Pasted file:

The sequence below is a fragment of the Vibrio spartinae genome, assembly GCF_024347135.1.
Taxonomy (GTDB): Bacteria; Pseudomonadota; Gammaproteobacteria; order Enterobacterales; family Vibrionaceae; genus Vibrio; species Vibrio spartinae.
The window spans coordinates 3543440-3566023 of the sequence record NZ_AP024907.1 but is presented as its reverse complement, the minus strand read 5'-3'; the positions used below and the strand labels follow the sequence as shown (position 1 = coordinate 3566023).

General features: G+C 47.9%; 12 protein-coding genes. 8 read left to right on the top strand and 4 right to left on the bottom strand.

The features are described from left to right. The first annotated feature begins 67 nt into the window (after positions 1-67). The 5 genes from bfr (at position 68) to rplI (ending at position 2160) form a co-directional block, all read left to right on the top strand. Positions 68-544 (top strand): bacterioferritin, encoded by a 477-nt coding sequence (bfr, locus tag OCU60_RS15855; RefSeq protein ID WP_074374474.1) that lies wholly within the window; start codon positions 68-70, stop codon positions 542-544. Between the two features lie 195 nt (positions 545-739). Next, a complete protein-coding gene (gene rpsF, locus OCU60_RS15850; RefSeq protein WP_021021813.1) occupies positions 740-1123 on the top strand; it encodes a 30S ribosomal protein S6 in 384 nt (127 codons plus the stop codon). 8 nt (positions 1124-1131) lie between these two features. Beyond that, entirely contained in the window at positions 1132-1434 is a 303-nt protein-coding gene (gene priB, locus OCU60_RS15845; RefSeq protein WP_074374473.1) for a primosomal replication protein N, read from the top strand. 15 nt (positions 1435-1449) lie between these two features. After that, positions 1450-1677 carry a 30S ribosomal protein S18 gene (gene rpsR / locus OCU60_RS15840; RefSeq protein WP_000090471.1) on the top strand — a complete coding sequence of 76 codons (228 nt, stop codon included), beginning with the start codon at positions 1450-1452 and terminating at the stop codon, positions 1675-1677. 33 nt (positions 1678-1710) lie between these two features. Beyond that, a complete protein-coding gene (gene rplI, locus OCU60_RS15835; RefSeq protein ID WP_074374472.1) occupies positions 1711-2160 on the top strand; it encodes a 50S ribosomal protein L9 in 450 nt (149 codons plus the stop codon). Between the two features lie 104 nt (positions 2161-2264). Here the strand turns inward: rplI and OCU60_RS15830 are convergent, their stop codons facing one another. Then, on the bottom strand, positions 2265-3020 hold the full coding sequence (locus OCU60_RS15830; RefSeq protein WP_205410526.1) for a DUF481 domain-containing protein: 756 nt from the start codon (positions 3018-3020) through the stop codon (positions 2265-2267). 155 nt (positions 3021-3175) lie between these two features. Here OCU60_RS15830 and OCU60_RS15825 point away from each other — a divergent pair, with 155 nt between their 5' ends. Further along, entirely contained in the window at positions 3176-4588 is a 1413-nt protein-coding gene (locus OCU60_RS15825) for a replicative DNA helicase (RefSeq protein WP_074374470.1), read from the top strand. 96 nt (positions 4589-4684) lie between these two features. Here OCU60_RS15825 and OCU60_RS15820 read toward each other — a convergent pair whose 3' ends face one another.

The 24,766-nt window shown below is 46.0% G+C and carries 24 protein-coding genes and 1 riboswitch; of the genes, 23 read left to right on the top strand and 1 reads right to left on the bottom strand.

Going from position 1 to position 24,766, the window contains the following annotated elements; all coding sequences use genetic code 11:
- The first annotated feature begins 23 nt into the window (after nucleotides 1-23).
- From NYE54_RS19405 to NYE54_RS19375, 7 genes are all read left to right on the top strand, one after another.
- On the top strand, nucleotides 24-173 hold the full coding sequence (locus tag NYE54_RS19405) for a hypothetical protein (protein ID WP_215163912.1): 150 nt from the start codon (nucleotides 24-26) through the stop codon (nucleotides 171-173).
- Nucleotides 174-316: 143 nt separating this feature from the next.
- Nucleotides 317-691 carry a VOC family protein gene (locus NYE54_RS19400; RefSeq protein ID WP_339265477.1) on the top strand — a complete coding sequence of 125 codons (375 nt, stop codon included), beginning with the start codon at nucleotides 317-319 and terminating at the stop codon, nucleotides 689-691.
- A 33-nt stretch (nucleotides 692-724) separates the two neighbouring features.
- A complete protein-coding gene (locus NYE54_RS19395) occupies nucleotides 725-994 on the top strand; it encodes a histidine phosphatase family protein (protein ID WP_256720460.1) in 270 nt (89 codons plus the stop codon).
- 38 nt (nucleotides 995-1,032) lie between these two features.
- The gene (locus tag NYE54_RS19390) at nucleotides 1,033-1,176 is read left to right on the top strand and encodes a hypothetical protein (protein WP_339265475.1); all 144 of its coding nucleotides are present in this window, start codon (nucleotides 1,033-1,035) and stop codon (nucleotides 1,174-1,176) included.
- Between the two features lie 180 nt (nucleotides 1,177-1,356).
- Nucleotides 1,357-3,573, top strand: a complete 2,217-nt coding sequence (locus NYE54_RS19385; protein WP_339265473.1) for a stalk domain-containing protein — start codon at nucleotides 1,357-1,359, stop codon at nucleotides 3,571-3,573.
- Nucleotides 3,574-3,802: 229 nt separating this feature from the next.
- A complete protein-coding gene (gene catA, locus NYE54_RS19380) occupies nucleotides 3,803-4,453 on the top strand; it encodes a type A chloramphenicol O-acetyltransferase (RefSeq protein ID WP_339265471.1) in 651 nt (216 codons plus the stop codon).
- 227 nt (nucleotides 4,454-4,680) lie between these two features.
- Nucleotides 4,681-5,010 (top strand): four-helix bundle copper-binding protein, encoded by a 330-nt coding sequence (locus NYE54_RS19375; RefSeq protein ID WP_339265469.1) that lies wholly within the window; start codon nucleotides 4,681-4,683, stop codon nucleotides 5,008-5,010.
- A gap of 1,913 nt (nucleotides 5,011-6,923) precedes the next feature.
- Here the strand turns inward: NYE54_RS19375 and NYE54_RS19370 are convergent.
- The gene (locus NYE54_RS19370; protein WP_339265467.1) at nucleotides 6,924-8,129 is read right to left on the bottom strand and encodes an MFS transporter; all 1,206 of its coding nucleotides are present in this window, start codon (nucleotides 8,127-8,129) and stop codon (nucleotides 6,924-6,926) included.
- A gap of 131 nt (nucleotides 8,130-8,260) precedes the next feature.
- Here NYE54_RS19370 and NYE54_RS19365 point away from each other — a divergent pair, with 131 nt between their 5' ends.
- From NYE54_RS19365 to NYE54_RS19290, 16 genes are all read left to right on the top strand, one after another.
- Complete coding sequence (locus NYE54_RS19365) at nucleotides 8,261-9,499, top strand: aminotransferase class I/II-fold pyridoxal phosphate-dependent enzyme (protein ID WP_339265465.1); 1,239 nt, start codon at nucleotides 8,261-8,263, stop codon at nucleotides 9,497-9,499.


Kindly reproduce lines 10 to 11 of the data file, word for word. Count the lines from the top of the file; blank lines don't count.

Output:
- On the top strand, nucleotides 24-173 hold the full coding sequence (locus tag NYE54_RS19405) for a hypothetical protein (protein ID WP_215163912.1): 150 nt from the start codon (nucleotides 24-26) through the stop codon (nucleotides 171-173).
- Nucleotides 174-316: 143 nt separating this feature from the next.